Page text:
This Major State Could Be The First To Ban Horrific ‘Puppy Mills’

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Reports reveal that California could become the first U.S. state to ban 'puppy mills'. These massive establishments churn out puppy after puppy, of all sorts of breeds, purely for profit and with little regard for the health of the little dogs.

 

Female dogs, confined in small cages and given little care and attention, are made to give birth to hundreds of puppies, one after the other. The puppies are then often sent to pet shops, sometimes when they themselves are very ill, to be sold for hundreds of dollars to unsuspecting families.

 

Source: Certapet

 

On September 14, California's state governor, Jerry Brown, received a bill, proposed by Democrat Patrick O'Donnell, which would make pet shops work with rescue centers and associations. This effectively would put the vast majority of puppy mills out of business.

 

Brian Ferguson, a spokesperson for Jerry Brown, told the press that the ban would not apply to professional, ethical breeders, who generally do not sell their dogs through a pet shop in favor of raising their animals in their own home.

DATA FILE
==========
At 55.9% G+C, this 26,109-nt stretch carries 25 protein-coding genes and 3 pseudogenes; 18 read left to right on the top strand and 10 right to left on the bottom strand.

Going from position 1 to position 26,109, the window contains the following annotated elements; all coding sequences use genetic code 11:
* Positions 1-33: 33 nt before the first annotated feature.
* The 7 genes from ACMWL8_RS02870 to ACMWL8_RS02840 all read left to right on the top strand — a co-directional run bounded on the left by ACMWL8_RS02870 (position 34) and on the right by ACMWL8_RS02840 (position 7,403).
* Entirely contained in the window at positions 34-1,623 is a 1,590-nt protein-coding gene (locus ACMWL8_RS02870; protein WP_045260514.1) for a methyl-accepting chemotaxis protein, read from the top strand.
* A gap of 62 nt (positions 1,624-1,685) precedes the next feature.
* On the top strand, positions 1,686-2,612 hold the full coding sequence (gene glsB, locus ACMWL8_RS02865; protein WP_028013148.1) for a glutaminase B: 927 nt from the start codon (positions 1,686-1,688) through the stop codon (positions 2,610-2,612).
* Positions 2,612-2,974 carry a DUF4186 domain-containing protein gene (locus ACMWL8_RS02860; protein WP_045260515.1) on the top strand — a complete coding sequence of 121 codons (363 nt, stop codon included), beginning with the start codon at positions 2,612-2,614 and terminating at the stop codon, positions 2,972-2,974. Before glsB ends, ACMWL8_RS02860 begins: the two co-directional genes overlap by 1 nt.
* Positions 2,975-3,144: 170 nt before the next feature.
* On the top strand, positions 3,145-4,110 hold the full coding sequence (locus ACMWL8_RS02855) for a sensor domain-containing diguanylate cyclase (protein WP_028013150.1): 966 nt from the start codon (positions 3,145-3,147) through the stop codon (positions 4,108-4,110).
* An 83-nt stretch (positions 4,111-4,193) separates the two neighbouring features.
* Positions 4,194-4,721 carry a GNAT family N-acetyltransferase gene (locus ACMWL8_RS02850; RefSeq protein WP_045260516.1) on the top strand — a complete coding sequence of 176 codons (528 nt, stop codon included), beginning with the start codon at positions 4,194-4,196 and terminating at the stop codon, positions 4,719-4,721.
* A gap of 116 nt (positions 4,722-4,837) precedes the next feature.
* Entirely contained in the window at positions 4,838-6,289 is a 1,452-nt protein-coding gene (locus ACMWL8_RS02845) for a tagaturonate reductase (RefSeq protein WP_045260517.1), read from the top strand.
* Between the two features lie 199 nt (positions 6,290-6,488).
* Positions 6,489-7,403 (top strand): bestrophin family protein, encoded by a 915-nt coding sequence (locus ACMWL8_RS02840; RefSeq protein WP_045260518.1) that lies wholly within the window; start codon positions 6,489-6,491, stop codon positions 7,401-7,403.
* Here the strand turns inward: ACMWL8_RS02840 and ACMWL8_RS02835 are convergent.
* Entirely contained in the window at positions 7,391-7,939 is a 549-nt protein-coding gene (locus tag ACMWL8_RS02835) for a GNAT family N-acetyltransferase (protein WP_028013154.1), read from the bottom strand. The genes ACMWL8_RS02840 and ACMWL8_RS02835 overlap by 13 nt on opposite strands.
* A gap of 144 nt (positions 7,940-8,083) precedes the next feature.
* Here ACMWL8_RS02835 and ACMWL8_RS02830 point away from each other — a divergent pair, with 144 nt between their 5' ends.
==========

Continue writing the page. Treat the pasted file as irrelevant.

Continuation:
Source: Certapet

 

Animal rights groups have welcomed the bill as an important step towards informing the wider public about both ethical breeding and adoption.

 

Happily, it looks as though many Californian pet shops are already working with rescue centers to try and get their animals adopted. Patrick O'Donnell stated:

 

Californians spend more than $250 million a year to house and euthanize animals in our shelters. Protecting the pets that make our house a home is an effort that makes us all proud.

 

Source: The Dog Files

 

Several cities in California, such as Sacramento, San Francisco and Los Angeles have already banned pet stores from getting their animals from mass breeding facilities. If the new bill becomes law, the ban will be rolled out state-wide.

 

Even better, the law will protect not only puppies, but also cats and rabbits from being exploited by these horrific 'factories'.

 

The senate has until October 15 to make the bill law.

 

H/t: NBC

 

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